Old homes: trea­sure troves of mem­o­ries

Hindustan Times (Chandigarh) - Estates - - HT ESTATES -

Once you start dig­ging – whether ex­ca­vat­ing long-pop­u­lated ur­ban land for a com­mer­cial project or tear­ing down the walls of a house – you never know what you’ll find. It might be a rit­ual ob­ject placed there to ward off evil spir­its 300 years ago, or a few decades ago.

Ev­ery build­ing has his­tory within its walls, ceil­ings, floors and foun­da­tions. Con­sider Michelle Mor­gan Har­ri­son, an in­te­rior de­signer who is ren­o­vat­ing her home, a house built in 1816 in New Canaan, Con­necti­cut, US. Her gen­eral con­trac­tor, Pa­trick Kennedy, re­cently found a skull buried be­neath an old white oak beam. “At first, I thought: It’s hu­man!” said Har­ri­son, who was re­lieved to dis­cover that it wasn’t. Then they thought it might be a horse’s skull, one of the ob­jects that Ir­ish builders tra­di­tion­ally placed in­side homes.

It turned out to be that of a dog, al­though half of the skull was miss­ing.

“I’ve seen a bit of ev­ery­thing” while ren­o­vat­ing, said Kennedy, a con­trac­tor and car­pen­ter for 20 years. “But the skull was unique, and there’s no way it could have fallen in there the way it was buried. It was placed al­most ex­actly in the cen­tre un­der the door­way, and there were no other bones with it. I im­me­di­ately thought it was some­thing su­per­sti­tious.”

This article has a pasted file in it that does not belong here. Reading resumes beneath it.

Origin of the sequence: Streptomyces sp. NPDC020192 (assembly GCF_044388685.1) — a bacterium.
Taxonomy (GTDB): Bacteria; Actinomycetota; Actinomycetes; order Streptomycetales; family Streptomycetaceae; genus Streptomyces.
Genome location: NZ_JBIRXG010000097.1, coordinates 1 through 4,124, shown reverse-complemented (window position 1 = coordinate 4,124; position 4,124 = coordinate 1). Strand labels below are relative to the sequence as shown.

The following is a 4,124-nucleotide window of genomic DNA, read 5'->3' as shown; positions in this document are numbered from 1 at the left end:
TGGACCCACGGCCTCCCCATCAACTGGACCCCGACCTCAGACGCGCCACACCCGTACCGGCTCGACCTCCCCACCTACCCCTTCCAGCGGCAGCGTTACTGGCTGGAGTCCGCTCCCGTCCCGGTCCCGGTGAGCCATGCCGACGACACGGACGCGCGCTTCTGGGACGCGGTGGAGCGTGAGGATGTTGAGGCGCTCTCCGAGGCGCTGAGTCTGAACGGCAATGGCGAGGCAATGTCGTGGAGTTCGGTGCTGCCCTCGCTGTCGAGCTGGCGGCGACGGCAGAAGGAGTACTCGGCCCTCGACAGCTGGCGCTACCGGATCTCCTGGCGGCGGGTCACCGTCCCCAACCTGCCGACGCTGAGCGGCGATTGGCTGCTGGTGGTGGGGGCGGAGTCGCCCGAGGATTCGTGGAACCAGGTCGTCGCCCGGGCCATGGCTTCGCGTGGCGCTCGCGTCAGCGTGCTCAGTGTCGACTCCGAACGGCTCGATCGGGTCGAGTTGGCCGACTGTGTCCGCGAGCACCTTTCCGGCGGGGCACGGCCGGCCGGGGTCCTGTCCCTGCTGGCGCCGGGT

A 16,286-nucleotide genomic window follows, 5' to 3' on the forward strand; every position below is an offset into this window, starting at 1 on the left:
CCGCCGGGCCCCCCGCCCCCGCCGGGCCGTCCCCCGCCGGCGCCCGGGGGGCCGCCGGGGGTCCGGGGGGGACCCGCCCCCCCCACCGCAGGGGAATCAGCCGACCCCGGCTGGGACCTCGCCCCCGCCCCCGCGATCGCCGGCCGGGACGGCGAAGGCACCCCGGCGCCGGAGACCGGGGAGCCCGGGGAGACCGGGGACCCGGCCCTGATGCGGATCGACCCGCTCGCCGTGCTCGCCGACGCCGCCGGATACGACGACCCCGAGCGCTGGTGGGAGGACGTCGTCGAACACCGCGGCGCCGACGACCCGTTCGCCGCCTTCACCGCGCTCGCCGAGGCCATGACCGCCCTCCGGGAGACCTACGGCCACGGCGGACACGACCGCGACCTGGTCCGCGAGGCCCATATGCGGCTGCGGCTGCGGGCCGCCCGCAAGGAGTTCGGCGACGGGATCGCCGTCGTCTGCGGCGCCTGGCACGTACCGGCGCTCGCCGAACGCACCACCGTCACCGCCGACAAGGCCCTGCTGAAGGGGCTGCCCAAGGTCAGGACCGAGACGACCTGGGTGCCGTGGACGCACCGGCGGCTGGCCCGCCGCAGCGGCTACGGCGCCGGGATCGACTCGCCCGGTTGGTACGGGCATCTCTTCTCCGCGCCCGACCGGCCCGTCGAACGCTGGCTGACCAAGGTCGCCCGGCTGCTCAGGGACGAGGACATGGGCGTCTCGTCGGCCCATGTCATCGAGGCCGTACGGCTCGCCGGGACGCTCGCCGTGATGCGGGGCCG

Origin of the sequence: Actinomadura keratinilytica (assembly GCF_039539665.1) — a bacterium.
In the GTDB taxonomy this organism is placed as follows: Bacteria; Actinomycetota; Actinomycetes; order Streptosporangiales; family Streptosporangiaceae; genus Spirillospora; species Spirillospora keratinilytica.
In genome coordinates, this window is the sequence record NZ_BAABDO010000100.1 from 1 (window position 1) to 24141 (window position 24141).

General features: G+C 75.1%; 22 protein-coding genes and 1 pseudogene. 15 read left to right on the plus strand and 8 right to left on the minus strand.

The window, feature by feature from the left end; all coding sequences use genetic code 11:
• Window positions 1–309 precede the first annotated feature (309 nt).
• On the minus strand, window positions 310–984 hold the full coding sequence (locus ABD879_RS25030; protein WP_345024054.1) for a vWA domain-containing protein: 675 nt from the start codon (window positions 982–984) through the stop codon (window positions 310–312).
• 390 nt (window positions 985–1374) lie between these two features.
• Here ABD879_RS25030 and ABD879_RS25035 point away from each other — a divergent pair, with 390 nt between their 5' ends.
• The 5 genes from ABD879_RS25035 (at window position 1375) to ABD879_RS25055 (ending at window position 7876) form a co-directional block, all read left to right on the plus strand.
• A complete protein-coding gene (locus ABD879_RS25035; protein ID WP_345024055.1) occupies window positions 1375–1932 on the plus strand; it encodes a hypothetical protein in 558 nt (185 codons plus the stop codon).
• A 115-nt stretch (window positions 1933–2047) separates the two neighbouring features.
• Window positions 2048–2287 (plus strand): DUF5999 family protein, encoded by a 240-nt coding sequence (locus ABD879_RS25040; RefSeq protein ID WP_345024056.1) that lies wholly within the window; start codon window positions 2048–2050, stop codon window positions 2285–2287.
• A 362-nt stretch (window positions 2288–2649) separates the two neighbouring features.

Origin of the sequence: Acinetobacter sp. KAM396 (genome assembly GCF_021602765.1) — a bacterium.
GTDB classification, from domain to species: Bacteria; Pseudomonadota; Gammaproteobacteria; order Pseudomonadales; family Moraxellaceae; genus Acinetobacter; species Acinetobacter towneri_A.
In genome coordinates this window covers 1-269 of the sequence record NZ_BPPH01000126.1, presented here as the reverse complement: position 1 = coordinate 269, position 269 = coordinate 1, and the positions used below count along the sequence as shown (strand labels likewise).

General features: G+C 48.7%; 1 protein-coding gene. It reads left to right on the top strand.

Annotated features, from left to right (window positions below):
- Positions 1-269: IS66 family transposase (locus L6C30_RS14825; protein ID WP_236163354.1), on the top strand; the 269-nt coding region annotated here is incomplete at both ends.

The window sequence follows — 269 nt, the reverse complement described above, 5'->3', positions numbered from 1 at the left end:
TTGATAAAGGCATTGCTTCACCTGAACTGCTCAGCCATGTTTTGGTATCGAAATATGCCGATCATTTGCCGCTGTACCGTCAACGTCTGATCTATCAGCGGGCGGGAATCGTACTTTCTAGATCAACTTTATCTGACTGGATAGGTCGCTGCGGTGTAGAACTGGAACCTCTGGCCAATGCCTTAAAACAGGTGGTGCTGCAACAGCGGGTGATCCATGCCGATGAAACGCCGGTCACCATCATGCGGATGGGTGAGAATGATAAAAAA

So much so, he said, that he plans to re­bury it in the same place in the house after ren­o­va­tions are com­plete.

“The prac­tice of bury­ing or con­ceal­ing items in the struc­ture of a house is called im­mure­ment,” said Joseph Heath­cott, an ar­chi­tec­tural his­to­rian and ur­ban­ist who teaches at the New School in New York. “It is ac­tu­ally an an­cient prac­tice that cuts across many cul­tures and civil­i­sa­tions,” Heath­cott added. The most fa­mous ex­am­ples are ar­ti­facts en­tombed with Egyp­tian pharaohs in the pyra­mids, but he said that rit­ual ob­jects have of­ten been found in the walls of Ro­man vil­las and or­di­nary houses dur­ing ar­chae­o­log­i­cal ex­ca­va­tions.

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